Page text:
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Treatment for Chronic Pain Revealed



Recently, a research has been conducted by the UNC School of Medicine. The researchers targeted on one region of the brain with the help of weak alternating current of electricity. This helps in increasing the naturally occurring brain rhythms of that particular region and decreases largely the symptoms that are closely related to chronic lower back pain. The researchers put to use this new noninvasive treatment strategy such as the transcranial alternating current stimulation, or tACStranscranial alternating current stimulation, or tACS.

The same technique may be used by doctors for the purposes of treating chronic pain. Flavio Frohlich, PhD, director of the Carolina Center for Neurostimulation and associate professor of psychiatry stated that they conduct researches every now and then but it is for the first time that they are studying chronic pain. It is the first time ever that all the three elements of a study are lined up together. Element 1: Targeting a specific brain region; Element 2: Enhancement or restoration of the brain activity; Element 3: Correlation between enhancement and decrease in symptoms. Julianna Prim, who is a graduate student mentored by Karen McCulloch, PT, PhD, in the Department of Allied Health Sciences at the UNC School of Medicine stated that if brain stimulation can help people with chronic pain, it will prove to be a cheap, non invasive therapy. It will definitely reduce the ill effects of opioids. A large number of the world’s population faces chronic pain. Some researchers and scientists believe that the activity of the brain plays a casual role in the occurrence of chronic pain. Usually it is believed that if one suffers from chronic pain, then the reason and the solution for such pain can both be found in the lower back spine region. On the contrary some other researchers are of the view that the condition is capable of reorganisation of how the cells in the nervous system communicate with each other including the networks of neurons in the human brain. As time passes by, the networks get stuck in a kind of neural rut, thereby becoming a reason of chronic pain. During the research, the scientists attached an array of electrodes with the scalps of the patients. During one session with the patients, researchers targeted somatosensory cortex using tACS to enhance the alpha waves. During another session, the researchers subjected the patients with a weak electrical current. During each session, the participants felt tingling on their scalp. They could not differentiate between the sham and tACS sessions. Neither did the researchers know when each patient was subjected to this current. When surveyed, it was found that each of the patients reported a reduction in their pain. The present study is a perfect example of an appropriate combination of scientists and clinicians.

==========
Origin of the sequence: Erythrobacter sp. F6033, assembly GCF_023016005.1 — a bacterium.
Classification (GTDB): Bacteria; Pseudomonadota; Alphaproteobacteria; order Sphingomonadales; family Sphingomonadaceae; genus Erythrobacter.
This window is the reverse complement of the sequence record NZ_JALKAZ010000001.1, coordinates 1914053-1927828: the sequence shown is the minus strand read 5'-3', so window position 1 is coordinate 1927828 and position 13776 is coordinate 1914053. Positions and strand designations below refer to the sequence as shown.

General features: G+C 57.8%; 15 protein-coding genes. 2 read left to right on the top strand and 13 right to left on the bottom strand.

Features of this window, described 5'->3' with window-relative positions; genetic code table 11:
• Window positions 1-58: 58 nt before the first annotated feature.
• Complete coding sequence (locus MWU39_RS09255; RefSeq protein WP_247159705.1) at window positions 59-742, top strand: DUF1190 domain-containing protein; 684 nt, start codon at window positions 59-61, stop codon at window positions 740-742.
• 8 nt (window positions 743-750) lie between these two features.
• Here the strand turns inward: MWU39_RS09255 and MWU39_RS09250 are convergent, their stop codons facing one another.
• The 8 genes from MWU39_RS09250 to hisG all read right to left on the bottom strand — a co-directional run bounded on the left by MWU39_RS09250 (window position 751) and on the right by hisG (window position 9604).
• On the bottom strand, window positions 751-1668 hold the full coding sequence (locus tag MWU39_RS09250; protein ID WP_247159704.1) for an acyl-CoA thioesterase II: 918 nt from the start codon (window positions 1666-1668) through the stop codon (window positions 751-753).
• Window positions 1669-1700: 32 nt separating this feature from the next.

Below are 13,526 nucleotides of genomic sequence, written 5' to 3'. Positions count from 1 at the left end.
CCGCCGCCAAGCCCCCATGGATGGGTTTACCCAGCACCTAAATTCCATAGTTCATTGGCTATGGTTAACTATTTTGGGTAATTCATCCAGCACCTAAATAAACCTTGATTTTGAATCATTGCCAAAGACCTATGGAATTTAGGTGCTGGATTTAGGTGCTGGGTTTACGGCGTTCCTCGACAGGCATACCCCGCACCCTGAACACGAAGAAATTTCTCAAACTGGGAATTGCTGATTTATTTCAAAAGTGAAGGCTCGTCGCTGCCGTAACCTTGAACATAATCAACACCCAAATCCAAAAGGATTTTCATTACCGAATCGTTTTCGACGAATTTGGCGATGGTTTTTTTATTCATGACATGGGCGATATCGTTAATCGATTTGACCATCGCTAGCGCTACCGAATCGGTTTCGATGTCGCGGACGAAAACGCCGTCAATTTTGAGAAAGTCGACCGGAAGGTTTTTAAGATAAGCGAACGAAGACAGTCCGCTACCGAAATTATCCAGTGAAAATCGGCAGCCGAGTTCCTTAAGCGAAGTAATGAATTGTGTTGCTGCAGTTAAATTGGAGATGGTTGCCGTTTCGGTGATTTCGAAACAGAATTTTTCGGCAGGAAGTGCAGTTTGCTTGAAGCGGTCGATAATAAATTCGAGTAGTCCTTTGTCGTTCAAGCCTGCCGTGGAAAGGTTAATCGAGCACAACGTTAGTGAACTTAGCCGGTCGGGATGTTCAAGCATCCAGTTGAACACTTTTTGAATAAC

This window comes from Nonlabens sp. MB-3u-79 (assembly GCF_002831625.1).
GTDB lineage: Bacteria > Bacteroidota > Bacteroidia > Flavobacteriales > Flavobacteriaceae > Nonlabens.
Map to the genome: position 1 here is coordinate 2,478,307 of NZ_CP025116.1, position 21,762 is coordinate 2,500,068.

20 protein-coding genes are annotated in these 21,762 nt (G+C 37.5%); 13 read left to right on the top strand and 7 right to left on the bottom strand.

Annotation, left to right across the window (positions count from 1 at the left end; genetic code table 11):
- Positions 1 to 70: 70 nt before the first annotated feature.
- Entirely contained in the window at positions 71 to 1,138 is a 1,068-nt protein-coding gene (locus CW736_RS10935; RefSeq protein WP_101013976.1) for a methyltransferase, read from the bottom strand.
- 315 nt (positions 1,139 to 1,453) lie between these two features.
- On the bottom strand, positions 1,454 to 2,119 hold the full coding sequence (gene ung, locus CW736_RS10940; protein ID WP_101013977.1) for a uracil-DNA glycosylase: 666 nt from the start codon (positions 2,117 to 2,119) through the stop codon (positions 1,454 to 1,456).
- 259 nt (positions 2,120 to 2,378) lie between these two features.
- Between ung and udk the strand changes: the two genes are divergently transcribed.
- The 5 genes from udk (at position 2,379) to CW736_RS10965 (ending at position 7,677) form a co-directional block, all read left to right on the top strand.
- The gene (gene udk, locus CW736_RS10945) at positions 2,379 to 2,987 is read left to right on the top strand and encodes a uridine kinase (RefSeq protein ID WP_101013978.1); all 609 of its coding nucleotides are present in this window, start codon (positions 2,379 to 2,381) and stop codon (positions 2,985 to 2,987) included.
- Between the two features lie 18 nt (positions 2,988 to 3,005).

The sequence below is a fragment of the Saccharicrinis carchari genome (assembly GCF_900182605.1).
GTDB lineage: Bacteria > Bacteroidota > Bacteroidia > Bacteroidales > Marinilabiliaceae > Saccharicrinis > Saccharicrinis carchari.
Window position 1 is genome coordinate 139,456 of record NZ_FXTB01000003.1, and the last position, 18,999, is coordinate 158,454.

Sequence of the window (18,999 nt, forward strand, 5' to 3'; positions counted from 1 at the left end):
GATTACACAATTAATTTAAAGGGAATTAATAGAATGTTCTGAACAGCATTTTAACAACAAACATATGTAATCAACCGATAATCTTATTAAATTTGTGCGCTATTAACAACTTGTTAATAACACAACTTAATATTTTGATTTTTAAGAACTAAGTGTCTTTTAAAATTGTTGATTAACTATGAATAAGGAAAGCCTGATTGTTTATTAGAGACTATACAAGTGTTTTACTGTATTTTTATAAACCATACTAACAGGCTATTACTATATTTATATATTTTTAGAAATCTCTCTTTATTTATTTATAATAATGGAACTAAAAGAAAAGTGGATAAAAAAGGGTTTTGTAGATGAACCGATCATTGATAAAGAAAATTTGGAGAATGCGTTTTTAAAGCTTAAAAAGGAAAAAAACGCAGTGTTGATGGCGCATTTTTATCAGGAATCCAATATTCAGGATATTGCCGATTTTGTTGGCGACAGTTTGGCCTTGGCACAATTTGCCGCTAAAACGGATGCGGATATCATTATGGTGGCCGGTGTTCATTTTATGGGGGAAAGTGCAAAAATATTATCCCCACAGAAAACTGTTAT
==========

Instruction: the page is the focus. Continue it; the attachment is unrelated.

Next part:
By: Anuja Arora

Content: https://www.sciencedaily.com/releases/2018/11/181108130546.htm


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